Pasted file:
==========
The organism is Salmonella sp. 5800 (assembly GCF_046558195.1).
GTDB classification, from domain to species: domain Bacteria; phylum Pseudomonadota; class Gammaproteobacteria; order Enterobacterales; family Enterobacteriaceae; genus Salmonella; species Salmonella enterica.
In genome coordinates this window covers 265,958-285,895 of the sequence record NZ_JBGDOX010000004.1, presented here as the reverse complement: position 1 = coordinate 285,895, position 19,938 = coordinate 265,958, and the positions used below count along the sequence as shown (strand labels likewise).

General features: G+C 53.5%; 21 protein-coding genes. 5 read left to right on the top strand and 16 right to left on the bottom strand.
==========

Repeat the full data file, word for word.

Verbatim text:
The organism is Salmonella sp. 5800 (assembly GCF_046558195.1).
GTDB classification, from domain to species: domain Bacteria; phylum Pseudomonadota; class Gammaproteobacteria; order Enterobacterales; family Enterobacteriaceae; genus Salmonella; species Salmonella enterica.
In genome coordinates this window covers 265,958-285,895 of the sequence record NZ_JBGDOX010000004.1, presented here as the reverse complement: position 1 = coordinate 285,895, position 19,938 = coordinate 265,958, and the positions used below count along the sequence as shown (strand labels likewise).

General features: G+C 53.5%; 21 protein-coding genes. 5 read left to right on the top strand and 16 right to left on the bottom strand.